Output from a digital filter is made up from previous inputs and previous outputs, using the operation of convolution:
Two convolutionsare involved: one with the previous inputs, and one with the previous outputs. In each case the convolving function is called the filter coefficients.
If such a filter is subjected to an impulse (a signal consisting of one value followed by zeroes) then its output need not necessarily become zero after the impulse has run through the summation. So the impulse response of such a filter can be infinite in duration. Such a filter is called an Infinite Impulse Response filter or IIR filter.
Note that the impulse response need not necessarily be infinite: if it were, the filter would be unstable. In fact for most practical filters, the impulse response will die away to a negligibly small level. One might argue that mathematically the response can go on for ever, getting smaller and smaller: but in a digital world once a level gets below one bit it might as well be zero. The Infinite Impulse Response refers to the ability of the filter to have an infinite impulse response and does not imply that it necessarily will have one: it serves as a warning that this type of filter is prone to feedback and instability.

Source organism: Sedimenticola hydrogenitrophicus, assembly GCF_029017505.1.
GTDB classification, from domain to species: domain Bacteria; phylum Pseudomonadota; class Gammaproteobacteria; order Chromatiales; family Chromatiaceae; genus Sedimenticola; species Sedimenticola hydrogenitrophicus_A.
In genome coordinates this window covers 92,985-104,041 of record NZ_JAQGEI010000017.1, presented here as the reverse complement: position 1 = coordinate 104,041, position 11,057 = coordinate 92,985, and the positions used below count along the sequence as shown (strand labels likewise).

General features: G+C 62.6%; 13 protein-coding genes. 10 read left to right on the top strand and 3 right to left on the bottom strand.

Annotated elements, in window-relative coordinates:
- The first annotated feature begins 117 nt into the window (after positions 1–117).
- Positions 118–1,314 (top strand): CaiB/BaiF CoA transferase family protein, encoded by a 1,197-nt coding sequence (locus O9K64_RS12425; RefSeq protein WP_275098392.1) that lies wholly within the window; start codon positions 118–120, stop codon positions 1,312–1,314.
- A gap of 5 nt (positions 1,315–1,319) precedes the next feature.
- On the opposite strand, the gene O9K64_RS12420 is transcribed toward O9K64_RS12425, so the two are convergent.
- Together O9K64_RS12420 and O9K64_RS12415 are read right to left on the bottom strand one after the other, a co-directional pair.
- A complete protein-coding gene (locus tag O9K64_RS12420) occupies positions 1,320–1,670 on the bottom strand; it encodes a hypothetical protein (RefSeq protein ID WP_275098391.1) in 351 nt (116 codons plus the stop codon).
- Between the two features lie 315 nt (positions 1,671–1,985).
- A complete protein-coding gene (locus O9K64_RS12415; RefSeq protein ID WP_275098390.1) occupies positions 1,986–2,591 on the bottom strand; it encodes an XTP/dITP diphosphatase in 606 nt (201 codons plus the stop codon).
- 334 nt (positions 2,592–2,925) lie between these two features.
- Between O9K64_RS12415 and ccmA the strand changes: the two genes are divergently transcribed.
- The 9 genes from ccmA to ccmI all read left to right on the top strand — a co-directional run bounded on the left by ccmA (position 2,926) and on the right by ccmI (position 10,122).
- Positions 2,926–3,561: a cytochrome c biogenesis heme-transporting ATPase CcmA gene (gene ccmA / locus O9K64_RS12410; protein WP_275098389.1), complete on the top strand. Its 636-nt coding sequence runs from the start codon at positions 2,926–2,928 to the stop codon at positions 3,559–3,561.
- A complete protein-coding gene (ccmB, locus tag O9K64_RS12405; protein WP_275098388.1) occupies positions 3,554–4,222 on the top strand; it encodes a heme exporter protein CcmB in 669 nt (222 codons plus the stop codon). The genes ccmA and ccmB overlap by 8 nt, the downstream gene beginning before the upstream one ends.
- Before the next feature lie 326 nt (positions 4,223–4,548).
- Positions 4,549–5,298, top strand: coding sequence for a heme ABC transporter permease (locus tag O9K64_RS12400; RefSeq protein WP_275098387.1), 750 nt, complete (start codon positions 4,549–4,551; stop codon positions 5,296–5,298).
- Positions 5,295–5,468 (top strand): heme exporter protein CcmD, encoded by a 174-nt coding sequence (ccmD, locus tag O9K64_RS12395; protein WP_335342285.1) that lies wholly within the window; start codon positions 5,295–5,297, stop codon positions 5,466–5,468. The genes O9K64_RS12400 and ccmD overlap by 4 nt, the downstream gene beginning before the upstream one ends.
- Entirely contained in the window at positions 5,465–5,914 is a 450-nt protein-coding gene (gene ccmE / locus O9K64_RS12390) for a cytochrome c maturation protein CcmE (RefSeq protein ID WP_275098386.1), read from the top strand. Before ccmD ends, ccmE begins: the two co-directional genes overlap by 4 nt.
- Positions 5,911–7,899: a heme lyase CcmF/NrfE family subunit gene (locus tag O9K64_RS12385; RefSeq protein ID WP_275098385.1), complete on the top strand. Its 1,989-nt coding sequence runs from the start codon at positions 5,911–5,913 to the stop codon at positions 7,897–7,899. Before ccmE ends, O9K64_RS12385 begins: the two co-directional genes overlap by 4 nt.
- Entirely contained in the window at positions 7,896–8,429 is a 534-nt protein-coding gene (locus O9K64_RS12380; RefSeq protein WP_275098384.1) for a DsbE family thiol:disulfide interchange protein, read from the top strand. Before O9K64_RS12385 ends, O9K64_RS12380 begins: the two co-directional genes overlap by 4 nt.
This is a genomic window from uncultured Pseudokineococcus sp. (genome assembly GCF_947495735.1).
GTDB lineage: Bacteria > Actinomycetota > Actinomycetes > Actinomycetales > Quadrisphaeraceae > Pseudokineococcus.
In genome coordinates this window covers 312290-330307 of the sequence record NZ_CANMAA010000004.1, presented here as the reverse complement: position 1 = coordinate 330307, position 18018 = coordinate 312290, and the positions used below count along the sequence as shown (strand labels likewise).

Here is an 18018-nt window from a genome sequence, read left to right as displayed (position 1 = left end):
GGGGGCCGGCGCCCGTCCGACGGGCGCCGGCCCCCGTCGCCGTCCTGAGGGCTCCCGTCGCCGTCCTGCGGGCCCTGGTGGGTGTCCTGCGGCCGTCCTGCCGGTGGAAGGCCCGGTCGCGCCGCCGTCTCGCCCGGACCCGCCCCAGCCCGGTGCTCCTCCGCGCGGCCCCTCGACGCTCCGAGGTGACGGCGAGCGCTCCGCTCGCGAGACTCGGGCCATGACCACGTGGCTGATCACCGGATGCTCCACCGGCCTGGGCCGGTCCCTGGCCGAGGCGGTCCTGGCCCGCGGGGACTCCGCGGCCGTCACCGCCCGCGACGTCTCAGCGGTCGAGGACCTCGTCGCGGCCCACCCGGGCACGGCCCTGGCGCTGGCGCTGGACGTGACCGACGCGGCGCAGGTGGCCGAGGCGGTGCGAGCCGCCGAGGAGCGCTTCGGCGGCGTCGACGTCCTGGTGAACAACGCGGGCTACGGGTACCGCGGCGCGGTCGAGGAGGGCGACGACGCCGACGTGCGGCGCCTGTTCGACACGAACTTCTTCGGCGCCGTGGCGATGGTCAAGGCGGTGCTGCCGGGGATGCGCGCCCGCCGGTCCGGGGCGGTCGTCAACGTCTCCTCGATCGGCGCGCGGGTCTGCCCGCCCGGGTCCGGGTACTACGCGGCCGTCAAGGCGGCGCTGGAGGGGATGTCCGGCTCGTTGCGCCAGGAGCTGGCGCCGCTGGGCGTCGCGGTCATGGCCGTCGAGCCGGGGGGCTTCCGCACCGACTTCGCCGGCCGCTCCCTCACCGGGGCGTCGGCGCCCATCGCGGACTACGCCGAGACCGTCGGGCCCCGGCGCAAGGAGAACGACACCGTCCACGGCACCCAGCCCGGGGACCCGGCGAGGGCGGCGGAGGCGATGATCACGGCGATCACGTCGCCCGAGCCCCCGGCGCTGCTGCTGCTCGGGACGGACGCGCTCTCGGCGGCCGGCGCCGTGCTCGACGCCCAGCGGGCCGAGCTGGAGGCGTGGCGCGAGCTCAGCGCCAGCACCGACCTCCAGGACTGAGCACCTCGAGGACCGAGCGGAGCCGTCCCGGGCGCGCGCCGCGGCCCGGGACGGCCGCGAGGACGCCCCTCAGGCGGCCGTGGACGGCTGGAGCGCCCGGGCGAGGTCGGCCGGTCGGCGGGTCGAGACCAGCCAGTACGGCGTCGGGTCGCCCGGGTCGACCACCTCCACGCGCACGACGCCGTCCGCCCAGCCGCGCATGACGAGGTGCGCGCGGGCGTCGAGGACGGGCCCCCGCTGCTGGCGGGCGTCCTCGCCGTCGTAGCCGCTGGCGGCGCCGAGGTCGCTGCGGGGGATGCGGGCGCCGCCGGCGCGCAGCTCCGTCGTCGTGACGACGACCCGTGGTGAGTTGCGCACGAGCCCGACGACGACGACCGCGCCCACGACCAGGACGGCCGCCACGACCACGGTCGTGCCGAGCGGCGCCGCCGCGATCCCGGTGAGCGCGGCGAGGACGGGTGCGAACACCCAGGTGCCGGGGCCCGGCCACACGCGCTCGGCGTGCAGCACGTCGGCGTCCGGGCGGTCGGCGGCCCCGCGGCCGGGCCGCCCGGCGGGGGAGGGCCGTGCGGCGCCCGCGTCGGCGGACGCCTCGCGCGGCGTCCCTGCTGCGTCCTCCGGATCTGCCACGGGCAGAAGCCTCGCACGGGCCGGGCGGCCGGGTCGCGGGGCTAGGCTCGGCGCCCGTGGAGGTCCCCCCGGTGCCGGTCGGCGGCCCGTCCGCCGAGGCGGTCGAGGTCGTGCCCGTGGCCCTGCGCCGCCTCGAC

The filter can be drawn as a block diagram:
The filter diagram can show what hardware elements will be required when implementing the filter:
The left hand side of the diagram shows the direct path, involving previous inputs: the right hand side shows the feedback path, operating upon previous outputs.